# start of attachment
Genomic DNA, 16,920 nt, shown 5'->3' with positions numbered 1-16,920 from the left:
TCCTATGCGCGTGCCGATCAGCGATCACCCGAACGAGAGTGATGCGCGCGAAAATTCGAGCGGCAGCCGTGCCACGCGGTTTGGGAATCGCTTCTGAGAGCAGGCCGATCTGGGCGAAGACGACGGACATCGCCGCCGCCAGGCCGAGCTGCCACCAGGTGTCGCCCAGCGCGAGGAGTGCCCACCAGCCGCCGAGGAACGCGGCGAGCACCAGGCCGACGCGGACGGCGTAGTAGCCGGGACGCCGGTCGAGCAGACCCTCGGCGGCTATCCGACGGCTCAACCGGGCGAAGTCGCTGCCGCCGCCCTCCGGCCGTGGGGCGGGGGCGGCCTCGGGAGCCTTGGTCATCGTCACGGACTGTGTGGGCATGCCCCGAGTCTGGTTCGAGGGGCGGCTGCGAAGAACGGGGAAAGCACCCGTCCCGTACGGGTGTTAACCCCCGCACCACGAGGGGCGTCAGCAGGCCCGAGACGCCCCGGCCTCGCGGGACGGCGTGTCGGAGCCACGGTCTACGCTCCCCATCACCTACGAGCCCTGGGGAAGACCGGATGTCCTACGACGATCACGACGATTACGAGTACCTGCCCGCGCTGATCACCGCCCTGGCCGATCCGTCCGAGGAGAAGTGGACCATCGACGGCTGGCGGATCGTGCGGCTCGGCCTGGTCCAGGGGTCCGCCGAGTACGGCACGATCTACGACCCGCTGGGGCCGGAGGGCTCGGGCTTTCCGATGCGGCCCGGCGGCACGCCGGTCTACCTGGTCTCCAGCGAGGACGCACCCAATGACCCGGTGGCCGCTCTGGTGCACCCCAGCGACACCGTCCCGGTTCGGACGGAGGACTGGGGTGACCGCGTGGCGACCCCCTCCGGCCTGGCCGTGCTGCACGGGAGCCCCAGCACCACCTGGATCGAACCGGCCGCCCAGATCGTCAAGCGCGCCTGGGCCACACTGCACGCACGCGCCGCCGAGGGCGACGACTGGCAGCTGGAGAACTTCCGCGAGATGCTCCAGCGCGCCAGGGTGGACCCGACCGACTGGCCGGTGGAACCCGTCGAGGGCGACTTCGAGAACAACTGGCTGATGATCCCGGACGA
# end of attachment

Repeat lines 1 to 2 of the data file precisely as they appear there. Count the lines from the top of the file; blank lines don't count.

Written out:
Genomic DNA, 16,920 nt, shown 5'->3' with positions numbered 1-16,920 from the left:
TCCTATGCGCGTGCCGATCAGCGATCACCCGAACGAGAGTGATGCGCGCGAAAATTCGAGCGGCAGCCGTGCCACGCGGTTTGGGAATCGCTTCTGAGAGCAGGCCGATCTGGGCGAAGACGACGGACATCGCCGCCGCCAGGCCGAGCTGCCACCAGGTGTCGCCCAGCGCGAGGAGTGCCCACCAGCCGCCGAGGAACGCGGCGAGCACCAGGCCGACGCGGACGGCGTAGTAGCCGGGACGCCGGTCGAGCAGACCCTCGGCGGCTATCCGACGGCTCAACCGGGCGAAGTCGCTGCCGCCGCCCTCCGGCCGTGGGGCGGGGGCGGCCTCGGGAGCCTTGGTCATCGTCACGGACTGTGTGGGCATGCCCCGAGTCTGGTTCGAGGGGCGGCTGCGAAGAACGGGGAAAGCACCCGTCCCGTACGGGTGTTAACCCCCGCACCACGAGGGGCGTCAGCAGGCCCGAGACGCCCCGGCCTCGCGGGACGGCGTGTCGGAGCCACGGTCTACGCTCCCCATCACCTACGAGCCCTGGGGAAGACCGGATGTCCTACGACGATCACGACGATTACGAGTACCTGCCCGCGCTGATCACCGCCCTGGCCGATCCGTCCGAGGAGAAGTGGACCATCGACGGCTGGCGGATCGTGCGGCTCGGCCTGGTCCAGGGGTCCGCCGAGTACGGCACGATCTACGACCCGCTGGGGCCGGAGGGCTCGGGCTTTCCGATGCGGCCCGGCGGCACGCCGGTCTACCTGGTCTCCAGCGAGGACGCACCCAATGACCCGGTGGCCGCTCTGGTGCACCCCAGCGACACCGTCCCGGTTCGGACGGAGGACTGGGGTGACCGCGTGGCGACCCCCTCCGGCCTGGCCGTGCTGCACGGGAGCCCCAGCACCACCTGGATCGAACCGGCCGCCCAGATCGTCAAGCGCGCCTGGGCCACACTGCACGCACGCGCCGCCGAGGGCGACGACTGGCAGCTGGAGAACTTCCGCGAGATGCTCCAGCGCGCCAGGGTGGACCCGACCGACTGGCCGGTGGAACCCGTCGAGGGCGACTTCGAGAACAACTGGCTGATGATCCCGGACGA